The other group came from a different approach. They seemed to have an exceptional degree of confidence in their ability to overcome their failings and be rational actors (and also often applied this faith to others as well, as in the case of those who tend towards the libertarian persuasion). I often clashed with these types, and our worldviews seemed very much in conflict. For one thing, the belief that one has managed to overcome irrationality (or ought to aspire towards doing so) and put it behind them directly undermines the goal of working towards the acceptance of irrationality and learning to cope. Can’t fight what you aren’t willing to see. So far as we start to regard ourselves as rational and above the usual mistakes of logical fallacies, cognitive distortion, bias and the influence of the subject position, we stop being careful, we stop checking ourselves, we stop applying skepticism to our own thinking and we start perceiving our irrational beliefs as rational ones. Their’s was skepticism as an act of intellectual confidence.

But I’ve since come to think this original dichotomy I set up wasn’t really all that good. For one thing, it was making enormous assumptions about other people’s motivations which I couldn’t possibly know and distilling a complex range of distinct approaches and values into a really simplistic model. It allowed me to make heuristic predictions about the behaviour and mentality of others based on a clunky, generalized concept (also known as? prejudice), and was way too comfy as an “I’m right, they’re wrong, I’m one of the good ones” attitude to possibly be correct. I just wanted it to be. I was taking limited knowledge and forcing into the little mock-up theory I’d made that allowed me to feel like everyone would be my kind of skeptic if justthey weren’t so foolish. Very very human thing to do that kind of thing, yeah, but also very very silly. And wrong.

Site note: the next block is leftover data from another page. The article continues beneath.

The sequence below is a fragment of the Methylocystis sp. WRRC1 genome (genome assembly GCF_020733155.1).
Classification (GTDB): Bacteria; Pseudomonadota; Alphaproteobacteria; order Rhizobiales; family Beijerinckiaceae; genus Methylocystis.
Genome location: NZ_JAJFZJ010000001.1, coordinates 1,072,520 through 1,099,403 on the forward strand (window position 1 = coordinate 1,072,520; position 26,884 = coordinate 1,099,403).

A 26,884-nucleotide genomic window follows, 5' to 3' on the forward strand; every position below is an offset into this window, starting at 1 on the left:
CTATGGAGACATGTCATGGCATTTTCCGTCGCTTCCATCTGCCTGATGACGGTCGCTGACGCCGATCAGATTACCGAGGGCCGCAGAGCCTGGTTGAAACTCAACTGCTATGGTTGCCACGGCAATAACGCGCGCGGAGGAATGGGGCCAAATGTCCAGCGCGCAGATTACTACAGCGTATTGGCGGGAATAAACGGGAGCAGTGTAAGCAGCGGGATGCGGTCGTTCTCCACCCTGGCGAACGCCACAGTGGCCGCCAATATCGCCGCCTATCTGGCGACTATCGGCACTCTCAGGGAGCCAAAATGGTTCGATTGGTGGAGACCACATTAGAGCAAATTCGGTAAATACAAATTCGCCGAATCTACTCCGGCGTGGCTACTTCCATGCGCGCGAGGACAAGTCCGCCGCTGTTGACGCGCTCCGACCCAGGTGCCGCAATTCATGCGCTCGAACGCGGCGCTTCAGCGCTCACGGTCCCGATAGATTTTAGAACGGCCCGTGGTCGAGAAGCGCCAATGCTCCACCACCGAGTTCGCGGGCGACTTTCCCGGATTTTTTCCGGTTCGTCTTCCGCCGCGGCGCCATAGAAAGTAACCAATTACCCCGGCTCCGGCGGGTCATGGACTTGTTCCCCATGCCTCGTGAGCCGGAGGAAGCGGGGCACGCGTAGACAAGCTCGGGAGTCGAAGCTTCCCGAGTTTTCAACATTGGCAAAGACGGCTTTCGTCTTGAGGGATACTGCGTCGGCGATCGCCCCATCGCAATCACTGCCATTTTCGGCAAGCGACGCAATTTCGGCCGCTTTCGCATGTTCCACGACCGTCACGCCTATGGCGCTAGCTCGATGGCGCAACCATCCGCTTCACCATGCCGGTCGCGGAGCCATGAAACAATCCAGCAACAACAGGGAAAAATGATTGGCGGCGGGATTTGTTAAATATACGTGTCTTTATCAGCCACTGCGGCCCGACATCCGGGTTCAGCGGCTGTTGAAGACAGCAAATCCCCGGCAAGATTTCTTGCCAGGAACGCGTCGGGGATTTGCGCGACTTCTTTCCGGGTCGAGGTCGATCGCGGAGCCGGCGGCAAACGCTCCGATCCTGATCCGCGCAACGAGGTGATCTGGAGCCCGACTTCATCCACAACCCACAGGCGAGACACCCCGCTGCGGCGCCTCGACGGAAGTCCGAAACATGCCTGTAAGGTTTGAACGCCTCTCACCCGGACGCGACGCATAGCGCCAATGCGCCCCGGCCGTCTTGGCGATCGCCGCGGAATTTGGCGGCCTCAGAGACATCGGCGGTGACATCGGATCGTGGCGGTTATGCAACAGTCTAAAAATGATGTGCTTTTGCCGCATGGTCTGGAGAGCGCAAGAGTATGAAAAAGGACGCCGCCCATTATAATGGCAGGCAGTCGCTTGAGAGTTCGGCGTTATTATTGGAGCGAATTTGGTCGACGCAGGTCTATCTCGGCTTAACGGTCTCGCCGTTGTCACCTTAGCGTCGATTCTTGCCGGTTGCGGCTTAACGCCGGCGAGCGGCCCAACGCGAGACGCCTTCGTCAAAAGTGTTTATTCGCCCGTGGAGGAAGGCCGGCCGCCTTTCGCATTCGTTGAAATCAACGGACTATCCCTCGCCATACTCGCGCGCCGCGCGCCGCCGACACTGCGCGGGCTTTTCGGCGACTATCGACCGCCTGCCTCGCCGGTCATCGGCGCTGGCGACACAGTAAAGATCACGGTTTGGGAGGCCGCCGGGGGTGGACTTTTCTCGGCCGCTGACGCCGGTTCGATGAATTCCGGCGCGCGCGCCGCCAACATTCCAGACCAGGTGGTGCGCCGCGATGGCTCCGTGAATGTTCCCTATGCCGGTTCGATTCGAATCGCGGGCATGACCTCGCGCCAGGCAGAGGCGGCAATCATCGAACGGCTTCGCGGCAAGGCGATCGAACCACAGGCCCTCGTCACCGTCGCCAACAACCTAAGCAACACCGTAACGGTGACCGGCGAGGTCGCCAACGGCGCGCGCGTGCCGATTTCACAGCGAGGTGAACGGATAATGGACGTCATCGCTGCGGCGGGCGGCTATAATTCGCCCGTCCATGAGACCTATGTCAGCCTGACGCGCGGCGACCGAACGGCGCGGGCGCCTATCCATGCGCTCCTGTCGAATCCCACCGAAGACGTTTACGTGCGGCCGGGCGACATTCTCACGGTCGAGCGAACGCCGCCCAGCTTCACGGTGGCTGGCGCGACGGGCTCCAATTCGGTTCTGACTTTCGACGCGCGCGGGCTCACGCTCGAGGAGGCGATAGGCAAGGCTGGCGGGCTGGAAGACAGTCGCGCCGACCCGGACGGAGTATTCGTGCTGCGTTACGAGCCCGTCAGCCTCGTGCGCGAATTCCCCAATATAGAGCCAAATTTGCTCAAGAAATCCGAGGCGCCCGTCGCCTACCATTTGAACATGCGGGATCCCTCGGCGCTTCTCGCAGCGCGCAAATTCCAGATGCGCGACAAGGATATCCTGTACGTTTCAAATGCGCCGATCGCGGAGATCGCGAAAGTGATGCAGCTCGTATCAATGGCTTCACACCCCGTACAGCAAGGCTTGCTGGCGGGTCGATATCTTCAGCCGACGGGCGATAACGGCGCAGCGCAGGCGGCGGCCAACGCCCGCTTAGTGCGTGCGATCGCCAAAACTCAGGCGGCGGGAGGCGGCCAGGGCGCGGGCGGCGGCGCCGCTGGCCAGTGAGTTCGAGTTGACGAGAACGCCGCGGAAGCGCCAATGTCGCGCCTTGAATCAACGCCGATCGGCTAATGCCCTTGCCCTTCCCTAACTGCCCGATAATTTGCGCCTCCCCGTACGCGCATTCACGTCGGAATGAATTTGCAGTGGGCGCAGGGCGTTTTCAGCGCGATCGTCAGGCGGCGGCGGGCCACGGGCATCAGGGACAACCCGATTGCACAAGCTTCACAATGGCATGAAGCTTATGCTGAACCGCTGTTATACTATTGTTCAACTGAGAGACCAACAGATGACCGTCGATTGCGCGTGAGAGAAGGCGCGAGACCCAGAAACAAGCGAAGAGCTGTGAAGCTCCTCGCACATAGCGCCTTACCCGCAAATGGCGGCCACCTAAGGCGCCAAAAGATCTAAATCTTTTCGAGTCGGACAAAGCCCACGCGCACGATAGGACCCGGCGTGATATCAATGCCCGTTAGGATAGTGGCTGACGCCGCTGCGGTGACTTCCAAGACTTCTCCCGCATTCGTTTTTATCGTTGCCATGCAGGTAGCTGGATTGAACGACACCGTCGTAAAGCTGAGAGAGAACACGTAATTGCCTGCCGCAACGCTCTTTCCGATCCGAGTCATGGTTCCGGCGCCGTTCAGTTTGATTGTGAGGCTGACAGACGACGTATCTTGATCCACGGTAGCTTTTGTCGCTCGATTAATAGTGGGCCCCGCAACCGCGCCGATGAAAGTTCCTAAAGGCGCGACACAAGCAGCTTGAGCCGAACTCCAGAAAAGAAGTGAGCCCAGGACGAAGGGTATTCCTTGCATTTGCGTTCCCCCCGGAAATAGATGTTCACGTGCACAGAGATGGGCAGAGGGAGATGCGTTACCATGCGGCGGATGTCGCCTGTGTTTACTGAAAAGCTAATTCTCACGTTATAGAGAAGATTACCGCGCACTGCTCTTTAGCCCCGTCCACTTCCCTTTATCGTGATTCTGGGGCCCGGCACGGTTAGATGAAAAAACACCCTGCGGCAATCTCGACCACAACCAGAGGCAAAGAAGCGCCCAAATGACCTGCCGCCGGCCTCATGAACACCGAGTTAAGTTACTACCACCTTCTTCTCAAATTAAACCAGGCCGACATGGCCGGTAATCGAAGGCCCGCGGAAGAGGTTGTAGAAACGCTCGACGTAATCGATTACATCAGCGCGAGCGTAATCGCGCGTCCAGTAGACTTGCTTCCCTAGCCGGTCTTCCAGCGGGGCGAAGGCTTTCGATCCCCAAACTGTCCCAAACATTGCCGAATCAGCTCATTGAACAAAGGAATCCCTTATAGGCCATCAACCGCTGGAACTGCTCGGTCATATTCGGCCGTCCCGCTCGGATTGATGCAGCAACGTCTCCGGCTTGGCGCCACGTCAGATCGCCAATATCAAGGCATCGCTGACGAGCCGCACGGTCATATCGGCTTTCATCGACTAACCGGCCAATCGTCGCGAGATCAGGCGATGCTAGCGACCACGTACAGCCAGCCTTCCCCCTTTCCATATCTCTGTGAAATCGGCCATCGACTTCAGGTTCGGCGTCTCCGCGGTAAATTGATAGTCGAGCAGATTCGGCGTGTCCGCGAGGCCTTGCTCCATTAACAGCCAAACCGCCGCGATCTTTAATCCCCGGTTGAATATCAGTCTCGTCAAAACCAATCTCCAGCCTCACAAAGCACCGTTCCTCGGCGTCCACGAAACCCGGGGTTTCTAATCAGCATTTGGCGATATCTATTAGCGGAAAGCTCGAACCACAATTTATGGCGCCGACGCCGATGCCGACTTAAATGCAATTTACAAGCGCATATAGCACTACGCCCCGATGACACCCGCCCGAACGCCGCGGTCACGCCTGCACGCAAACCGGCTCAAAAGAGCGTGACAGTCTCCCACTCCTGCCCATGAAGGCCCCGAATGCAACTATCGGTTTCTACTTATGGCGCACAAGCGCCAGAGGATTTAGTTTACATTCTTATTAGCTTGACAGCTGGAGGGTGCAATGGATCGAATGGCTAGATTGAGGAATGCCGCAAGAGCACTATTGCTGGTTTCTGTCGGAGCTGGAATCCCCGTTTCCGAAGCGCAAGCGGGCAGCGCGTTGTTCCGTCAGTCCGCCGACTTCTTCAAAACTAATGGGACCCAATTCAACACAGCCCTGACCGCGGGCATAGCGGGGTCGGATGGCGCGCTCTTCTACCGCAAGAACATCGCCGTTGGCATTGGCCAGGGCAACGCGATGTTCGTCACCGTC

You see? I’m an irrational idiot. I use skepticism to cope.

But still, I kept encountering this tension and duality over and over again. There was definitely something going on (this is one of my favourite assertions, because it’s almost always true: something is going on). I didn’t spin the story out of whole cloth just for the sake of temporarily lending myself a sense of vague superiority. I’m not that crazy. My kind of crazy needs material to work from.